What Is IRS Form 1099-K?

IRS Form 1099-K Explained

Man buying on the phone with a credit card

Strauss / Curtis / Getty Images

IRS Form 1099-K reports income from third-party network transactions to the Internal Revenue Service and to merchants. It must be received by merchants by January 31 for the previous year.

Third-party transactions are those in which another entity exists between the buyer and the seller. Most are network (online) transactions, and the third party is referred to as a payment settlement entity (PSE).

What Is IRS Form 1099-K?

The IRS requires a payment settlement entity to report payments made to merchants so the payment income can be verified. The IRS has indicated that third-party information reporting has increased tax compliance and has improved collections and assessments within IRS, thereby reduce the tax gap.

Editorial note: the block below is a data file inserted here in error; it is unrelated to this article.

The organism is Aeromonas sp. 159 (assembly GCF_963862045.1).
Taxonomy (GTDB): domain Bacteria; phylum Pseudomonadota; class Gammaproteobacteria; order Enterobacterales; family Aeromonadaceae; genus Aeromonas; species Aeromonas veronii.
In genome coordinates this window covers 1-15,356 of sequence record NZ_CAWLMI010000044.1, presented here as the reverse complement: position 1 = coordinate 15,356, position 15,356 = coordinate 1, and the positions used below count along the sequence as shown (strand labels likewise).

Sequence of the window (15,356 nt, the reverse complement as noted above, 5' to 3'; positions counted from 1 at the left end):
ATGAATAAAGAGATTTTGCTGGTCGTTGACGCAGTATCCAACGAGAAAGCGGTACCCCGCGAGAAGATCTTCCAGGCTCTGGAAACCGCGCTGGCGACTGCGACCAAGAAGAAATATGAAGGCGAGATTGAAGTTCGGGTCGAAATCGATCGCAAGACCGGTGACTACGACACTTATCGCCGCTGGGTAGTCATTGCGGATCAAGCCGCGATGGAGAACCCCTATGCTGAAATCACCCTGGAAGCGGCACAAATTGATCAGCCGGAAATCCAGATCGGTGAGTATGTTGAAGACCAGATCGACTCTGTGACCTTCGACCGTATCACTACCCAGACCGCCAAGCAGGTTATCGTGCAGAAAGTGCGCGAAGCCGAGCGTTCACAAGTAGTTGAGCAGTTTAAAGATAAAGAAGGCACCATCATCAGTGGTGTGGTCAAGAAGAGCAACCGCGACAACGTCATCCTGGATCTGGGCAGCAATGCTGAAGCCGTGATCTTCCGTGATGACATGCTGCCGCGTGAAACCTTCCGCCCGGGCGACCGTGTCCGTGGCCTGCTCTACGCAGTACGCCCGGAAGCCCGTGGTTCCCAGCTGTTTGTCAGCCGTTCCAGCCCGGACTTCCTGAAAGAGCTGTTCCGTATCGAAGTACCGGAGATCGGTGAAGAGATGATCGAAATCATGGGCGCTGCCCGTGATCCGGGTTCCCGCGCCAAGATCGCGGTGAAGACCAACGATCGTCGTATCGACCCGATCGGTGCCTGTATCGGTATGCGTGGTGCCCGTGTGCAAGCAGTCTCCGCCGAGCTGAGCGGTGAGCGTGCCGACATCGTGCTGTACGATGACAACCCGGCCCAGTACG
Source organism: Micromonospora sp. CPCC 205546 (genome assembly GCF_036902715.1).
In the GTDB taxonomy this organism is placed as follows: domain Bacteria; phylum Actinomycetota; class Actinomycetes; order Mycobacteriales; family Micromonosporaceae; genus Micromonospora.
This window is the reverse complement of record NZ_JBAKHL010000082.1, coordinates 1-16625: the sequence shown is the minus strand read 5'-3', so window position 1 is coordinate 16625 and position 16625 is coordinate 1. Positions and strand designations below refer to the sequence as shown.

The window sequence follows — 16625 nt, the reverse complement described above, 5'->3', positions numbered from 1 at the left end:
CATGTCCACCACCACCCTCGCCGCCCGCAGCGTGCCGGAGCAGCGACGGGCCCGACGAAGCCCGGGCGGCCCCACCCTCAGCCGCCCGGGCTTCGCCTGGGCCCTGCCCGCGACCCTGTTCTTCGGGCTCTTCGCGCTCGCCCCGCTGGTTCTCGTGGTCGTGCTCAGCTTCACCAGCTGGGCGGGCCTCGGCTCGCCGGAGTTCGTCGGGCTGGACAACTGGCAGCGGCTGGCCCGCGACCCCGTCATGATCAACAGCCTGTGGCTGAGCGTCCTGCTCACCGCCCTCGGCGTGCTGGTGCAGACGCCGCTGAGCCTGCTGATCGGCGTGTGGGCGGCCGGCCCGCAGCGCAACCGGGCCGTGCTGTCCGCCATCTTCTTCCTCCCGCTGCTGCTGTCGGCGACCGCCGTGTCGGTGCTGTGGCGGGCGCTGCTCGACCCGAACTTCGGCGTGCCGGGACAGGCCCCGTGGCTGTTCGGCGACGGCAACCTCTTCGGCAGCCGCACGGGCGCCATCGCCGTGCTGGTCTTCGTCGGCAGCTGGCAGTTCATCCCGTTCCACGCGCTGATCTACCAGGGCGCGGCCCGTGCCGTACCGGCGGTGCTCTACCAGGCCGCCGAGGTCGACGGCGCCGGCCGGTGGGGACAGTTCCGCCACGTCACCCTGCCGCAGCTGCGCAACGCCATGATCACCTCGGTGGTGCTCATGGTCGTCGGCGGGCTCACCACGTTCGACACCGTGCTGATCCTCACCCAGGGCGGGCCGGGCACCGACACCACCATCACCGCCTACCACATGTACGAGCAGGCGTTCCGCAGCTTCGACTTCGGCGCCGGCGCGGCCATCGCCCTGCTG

There was a lot of unreported income by businesses at one point, and the IRS began using this form to check transactions against what's reported as income on business tax returns. The IRS refers to the difference as the "tax gap." Many merchants weren't reporting income from credit or debit card transactions because there was no way to verify this income except by using bank account records.

Form 1099-K is filed after the end of the calendar year, for the previous year, the same as Form 1099-MISC and other 1099 forms. The PSE must send a copy of Form 1099-K to the IRS and a copy to the merchant, just as they would with other information statements. The merchant then has a strong incentive to report the same amount of income to the IRS.

The deadline for reporting to the IRS and the merchant is February 28 of the year following the transactions. The deadline for e-filing 1099-K forms is April 1 of the following year.

IRS Form 1099-K

Who Uses Form 1099-K?

Many eBay sellers use PayPal, which is a PSE for 1099-K purposes. PayPal must send business customers a 1099-K showing the amount of sales transactions for its services.

Your business might receive a 1099-K if: 

  • You received any payments from payment card transactions, such as debit or credit cards or stored-value cards like gift cards, or